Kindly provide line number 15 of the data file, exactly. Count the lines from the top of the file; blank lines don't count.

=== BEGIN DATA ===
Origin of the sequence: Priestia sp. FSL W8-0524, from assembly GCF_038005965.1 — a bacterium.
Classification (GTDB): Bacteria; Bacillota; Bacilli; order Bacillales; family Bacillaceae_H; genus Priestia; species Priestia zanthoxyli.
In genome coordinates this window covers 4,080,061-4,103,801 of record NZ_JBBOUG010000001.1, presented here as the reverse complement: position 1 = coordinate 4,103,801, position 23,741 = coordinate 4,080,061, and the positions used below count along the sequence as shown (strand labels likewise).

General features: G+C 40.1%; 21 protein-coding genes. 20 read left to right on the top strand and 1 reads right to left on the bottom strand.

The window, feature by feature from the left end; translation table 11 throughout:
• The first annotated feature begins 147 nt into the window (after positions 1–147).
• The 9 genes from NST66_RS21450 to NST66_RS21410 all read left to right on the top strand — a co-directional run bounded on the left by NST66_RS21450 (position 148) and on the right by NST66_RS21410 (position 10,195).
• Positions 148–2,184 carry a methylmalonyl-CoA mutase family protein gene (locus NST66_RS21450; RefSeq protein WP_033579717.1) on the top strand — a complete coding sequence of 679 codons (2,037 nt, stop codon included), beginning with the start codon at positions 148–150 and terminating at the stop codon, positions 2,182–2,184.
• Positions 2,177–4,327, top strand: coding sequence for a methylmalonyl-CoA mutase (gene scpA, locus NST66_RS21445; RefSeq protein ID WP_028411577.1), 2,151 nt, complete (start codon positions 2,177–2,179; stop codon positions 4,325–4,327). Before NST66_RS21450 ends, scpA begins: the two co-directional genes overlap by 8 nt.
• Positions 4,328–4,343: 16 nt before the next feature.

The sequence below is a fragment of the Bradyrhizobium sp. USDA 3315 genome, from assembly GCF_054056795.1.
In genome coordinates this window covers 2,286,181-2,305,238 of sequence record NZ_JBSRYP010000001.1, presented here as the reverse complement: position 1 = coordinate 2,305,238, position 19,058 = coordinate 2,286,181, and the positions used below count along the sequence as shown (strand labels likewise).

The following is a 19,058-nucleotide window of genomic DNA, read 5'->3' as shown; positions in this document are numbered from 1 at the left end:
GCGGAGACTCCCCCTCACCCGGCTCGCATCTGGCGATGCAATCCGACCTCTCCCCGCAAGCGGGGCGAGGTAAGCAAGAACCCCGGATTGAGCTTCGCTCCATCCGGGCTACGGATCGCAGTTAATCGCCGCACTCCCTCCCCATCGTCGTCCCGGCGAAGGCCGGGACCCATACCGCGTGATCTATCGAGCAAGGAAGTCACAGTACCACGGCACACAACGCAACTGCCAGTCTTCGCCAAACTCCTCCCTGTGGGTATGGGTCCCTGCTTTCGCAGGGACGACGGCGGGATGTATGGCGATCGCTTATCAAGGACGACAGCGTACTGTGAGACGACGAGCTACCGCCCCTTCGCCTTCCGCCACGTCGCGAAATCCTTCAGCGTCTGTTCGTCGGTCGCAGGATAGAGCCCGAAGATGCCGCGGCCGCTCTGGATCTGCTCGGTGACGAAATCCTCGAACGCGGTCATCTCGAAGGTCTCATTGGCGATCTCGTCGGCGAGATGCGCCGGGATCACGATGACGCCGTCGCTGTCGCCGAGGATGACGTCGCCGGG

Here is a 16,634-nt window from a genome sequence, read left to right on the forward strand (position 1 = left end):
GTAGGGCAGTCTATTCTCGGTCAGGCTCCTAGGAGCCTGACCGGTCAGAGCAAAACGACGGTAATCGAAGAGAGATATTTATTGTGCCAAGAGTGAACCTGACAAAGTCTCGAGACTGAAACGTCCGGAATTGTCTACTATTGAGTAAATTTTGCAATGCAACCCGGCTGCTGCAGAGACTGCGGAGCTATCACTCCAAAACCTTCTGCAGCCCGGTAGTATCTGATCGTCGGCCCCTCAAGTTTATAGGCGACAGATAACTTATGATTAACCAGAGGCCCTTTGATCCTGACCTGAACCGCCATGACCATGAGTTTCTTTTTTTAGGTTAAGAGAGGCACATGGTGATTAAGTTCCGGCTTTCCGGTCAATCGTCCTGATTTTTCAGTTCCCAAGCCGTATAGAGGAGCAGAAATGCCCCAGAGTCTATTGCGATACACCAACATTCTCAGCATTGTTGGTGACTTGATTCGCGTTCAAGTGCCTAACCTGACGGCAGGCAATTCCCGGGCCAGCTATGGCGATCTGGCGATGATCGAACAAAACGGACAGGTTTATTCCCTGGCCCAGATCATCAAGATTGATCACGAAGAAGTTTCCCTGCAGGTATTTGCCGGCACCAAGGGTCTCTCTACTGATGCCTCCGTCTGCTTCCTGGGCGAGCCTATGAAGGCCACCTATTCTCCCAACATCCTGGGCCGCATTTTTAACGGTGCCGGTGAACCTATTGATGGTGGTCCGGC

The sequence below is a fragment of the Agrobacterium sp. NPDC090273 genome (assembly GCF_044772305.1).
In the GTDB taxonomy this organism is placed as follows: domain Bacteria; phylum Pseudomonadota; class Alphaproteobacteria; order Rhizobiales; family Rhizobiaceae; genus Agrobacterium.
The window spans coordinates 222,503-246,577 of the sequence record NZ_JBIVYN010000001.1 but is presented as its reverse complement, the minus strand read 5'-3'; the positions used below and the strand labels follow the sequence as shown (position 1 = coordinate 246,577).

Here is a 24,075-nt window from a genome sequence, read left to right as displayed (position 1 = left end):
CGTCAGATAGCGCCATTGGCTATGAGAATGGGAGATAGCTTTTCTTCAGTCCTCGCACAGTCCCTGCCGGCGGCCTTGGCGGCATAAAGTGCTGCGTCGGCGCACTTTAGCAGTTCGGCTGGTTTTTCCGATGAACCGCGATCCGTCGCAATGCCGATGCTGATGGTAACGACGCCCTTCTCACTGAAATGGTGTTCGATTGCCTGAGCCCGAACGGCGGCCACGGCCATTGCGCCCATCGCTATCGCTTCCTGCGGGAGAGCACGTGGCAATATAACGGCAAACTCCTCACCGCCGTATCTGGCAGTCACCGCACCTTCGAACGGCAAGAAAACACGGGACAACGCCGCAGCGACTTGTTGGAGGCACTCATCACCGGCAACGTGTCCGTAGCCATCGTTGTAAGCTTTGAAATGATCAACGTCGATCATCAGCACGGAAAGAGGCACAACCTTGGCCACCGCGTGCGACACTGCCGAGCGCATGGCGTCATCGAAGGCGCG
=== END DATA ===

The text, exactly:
Here is a 16,634-nt window from a genome sequence, read left to right on the forward strand (position 1 = left end):